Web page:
If we are for God, we shall have all against us; yet it is our joy to be able to say, "He knoweth them that trust in Him;" and, "I know whom I have believed." The blessed, perfect man Himself, the faithful witness, was left alone; and yet He was not alone, because His Father was with Him. If you are standing for God in these days, you will have the accumulated hatred of Christendom against you. Every religious body in it, however diverse and in other respects opposed in doctrine and practice, will shake hands over their united and common opposition to that which, Antipas-like, is a condemnation of all. There is nothing more blessed to behold than the patience of Christ, which in faith is contented to wait. Are you patient? have you a sense of superiority in the presence of evil? That is patience. If you are not patient, it is because you are not superior. How good it is to see one pressed, and tried, and harassed, yet going on quietly and peacefully! Of such we can say, "Superior to everything;" because they can endure. What a stay to have the truth on our side, and the God of peace with us! The apostle could say, "I was delivered out of the mouth of the lion (Nero), and the Lord shall deliver me from every evil work, and will preserve me unto His heavenly kingdom." Our hearts need to be fortified in order that we may stand, and thus be prepared for what is coming. If we have the sense that God is with us, we are prepared to stand, solitary and alone, on the blessed truth of the word of God; happy to have company with us on the road, but independent of it. It is enough for the heart to have the Lord's presence; the sense of this works patience. How enduring we should be if we only knew that God was with us. We may be left alone, maligned, despised. "All men forsook me; but notwithstanding the Lord stood by me." We have one blessed, mighty Friend, and He, is unfailing and unchanging.

This chapter properly expresses the circumstances of the remnant; and though it may not apply directly to ourselves, yet the moral principles of it are true with us. It is very blessed to see how all comes out from God's side. It was the stay of the heart then; it is equally so now. Every child of God is in circumstances of trial and pressure, because we are still in the wilderness. Our comfort is, "The Lord is good." This is His nature. His power, omnipotence, omniscience, are His attributes; but He Himself is good. When we get the light of the New Testament shining upon it, what do we find? He gave His Son - He gave His Spirit. It is only as we know the heart of God that we know the purpose of His ways; judging of God by our feeble sense leads to infidelity. His ways are no interpretation of Him. "No man hath seen God at any time; the only-begotten Son, which is in the bosom of the Father, He hath declared Him." God manifest in the flesh, is God's revelation of Himself.

"God so loved … that He gave." Here we have the expressed revelation of the love of His heart through the Son of His love. He came and revealed the secrets of that bosom. There is not a secret of His heart that is not manifested. Nothing but love marks Him. You must bring the nature of God to shine on His ways, otherwise we shall bring our own puny reason to account for them. "His way is in the sea," etc. Is that all? "Thou leddest thy people like a flock." Here we have His tender, watchful care and interest. We are led by the hand of our great Shepherd, not by the hand of Moses and Aaron. "He is a stronghold in the day of trouble." It does not say He will take us out of the trouble, or that He will lighten it; but it is what He Himself is - "a stronghold in the day of trouble." Have we learnt what it is to have a resource, and not relief only? We are so often looking for relief merely, we need as well a resource; it is what He Himself is - "a stronghold," etc. What a blessed thing to have a resource before relief comes; and the relief is then no less sweet to us. A person who is looking only for relief is always impatient, because he desires to have the weight removed, the difficulty taken away; and the will of man is apt to clothe itself in the deceiving garment of seeming good; viz., how much more freely and happily I could serve and follow Him, if this weight were removed. "For this thing I be sought the Lord thrice that it might depart from me;" but when Paul heard the voice of Jesus announcing the sufficiency of His grace, and how His power worked, he accepts unmitigated the thorn, in order that the power of Christ may (episkenose) pitch its tent over him.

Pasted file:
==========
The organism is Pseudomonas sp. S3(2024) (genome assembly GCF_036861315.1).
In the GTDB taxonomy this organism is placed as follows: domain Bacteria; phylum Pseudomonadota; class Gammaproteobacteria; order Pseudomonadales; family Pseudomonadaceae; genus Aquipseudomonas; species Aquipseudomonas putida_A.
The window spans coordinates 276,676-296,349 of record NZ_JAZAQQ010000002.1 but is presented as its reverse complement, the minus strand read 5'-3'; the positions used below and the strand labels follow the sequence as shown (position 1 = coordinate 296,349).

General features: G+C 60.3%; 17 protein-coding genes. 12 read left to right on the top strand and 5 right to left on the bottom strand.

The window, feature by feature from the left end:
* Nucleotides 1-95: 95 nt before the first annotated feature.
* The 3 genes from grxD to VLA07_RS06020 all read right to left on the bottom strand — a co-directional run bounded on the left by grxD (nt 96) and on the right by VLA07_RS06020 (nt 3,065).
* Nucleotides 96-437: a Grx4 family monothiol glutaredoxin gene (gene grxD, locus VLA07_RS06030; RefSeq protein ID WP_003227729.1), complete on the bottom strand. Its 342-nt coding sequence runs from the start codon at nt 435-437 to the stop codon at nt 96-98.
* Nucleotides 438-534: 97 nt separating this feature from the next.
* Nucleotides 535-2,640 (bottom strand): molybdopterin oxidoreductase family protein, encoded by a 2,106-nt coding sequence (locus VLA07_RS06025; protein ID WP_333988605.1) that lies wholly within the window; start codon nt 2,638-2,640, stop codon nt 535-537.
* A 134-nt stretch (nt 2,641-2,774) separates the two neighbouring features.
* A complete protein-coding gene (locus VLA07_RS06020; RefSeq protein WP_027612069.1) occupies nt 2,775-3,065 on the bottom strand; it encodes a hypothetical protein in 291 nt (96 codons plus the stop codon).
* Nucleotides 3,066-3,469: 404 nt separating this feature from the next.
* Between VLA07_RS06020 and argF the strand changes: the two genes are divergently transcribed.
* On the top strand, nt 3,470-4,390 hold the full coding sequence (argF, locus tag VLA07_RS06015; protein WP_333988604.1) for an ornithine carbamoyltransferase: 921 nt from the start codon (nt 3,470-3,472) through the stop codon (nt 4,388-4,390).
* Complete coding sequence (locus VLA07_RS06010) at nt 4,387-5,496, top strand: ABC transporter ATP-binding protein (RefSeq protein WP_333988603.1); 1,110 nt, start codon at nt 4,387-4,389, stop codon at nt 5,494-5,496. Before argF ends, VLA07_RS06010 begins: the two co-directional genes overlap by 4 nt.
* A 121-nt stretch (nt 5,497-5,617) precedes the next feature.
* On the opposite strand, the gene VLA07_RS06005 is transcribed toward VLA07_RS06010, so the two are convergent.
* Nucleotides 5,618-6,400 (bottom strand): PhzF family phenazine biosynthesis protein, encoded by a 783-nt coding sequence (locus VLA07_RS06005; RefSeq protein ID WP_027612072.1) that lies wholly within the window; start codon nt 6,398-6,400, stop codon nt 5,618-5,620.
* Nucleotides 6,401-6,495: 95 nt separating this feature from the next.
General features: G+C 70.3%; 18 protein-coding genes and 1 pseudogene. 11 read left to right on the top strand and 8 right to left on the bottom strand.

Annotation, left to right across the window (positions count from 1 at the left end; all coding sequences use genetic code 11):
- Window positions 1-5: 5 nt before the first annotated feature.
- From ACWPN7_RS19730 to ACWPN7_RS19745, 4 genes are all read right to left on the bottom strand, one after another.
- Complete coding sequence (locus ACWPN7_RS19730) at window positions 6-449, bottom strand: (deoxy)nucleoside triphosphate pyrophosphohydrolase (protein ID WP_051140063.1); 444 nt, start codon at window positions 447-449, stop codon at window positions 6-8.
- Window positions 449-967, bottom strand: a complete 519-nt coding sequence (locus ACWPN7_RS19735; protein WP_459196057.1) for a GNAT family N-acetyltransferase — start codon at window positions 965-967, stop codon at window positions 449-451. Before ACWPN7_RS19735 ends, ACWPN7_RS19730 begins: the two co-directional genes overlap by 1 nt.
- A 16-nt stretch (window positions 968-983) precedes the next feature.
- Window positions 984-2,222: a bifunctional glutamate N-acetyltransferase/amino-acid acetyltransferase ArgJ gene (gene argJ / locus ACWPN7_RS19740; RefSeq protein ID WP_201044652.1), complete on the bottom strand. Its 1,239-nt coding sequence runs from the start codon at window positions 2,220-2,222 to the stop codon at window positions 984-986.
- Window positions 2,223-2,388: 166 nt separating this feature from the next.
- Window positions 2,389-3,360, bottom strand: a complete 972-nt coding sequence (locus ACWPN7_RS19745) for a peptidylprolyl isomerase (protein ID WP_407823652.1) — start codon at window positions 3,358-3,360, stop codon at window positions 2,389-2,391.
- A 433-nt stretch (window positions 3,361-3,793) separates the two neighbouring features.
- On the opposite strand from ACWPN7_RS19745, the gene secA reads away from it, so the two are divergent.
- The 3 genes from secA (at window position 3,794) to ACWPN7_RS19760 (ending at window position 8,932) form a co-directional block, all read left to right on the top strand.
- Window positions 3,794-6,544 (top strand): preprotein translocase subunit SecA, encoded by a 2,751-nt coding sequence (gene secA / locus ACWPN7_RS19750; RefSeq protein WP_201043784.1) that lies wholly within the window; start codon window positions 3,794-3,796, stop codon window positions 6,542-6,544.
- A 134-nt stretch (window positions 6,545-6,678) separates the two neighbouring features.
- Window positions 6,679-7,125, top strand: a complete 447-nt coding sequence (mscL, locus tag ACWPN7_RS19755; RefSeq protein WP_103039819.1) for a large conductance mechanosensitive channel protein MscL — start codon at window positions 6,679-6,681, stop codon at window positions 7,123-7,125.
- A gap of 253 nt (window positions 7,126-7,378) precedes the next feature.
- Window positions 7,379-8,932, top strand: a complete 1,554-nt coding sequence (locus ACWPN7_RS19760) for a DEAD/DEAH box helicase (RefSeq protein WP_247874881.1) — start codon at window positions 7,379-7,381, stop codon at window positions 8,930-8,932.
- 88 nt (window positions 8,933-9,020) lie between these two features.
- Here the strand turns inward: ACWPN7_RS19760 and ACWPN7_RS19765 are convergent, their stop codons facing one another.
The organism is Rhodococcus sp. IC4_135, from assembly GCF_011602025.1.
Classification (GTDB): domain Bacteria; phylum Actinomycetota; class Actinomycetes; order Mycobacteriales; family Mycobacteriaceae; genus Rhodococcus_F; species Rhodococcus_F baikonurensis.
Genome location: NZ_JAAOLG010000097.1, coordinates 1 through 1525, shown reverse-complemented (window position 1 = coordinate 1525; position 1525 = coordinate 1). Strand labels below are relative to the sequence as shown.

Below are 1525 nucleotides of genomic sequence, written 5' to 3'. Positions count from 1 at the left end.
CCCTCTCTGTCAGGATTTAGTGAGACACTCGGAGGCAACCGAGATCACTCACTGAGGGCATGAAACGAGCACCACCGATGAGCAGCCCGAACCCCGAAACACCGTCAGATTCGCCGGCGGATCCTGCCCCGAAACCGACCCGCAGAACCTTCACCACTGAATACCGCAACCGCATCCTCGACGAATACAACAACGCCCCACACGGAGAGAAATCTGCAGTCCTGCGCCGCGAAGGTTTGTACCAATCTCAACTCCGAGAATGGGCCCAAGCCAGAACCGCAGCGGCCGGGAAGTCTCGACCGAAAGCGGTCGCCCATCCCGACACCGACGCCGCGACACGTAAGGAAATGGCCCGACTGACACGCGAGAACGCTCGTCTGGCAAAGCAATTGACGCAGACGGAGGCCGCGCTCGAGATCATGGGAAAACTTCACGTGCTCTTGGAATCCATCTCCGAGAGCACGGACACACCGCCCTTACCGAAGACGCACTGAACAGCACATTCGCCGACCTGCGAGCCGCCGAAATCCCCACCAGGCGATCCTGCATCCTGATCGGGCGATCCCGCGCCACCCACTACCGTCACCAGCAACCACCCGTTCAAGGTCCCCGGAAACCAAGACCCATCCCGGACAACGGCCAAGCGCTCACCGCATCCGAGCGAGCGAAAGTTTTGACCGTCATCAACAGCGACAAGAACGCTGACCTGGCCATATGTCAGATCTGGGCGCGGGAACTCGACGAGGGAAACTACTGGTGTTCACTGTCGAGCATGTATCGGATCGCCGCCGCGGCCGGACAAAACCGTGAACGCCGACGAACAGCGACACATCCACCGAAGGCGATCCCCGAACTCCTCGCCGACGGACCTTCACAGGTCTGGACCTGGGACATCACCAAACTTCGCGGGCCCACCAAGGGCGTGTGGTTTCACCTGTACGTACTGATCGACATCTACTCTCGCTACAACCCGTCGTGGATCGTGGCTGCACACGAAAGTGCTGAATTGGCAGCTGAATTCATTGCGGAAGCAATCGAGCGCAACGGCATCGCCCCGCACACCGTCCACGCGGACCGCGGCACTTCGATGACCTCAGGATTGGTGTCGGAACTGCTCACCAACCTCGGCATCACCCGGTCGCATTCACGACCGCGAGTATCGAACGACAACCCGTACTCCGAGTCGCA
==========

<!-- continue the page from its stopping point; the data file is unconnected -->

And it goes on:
Again, observe how those who count on God are described. He does not speak of what they have left, or what they have obtained; but they "trust in Him." They make every thing of Him. Observe too, it is not their knowledge, not that they are devoted, blessed as that is; it is they trust in Him, and He knows it. It is a blessed thing to be satisfied with the knowledge of God about us. It is strikingly seen in restored Peter, when the Lord tested him as to the point he had boasted in. He says, "Thou knowest all things; Thou knowest that I love Thee." He had confidence in himself before; he now retires on his Lord's knowledge of him; he had found out what he was, and he has not a word to say for himself. His solace is, "Thou knowest." In 2 Timothy, when the apostle describes the last days, it is the same blessed principle which is put forth to guide the faithful heart. To the one who departs from iniquity, what a comfort it is, "The Lord knoweth them that are His." May our hearts be so with Him as to find out the reality and sustainment of this word: "The Lord is good, a stronghold in the day of trouble; and He knoweth them that trust in Him."

W. T. Turpin.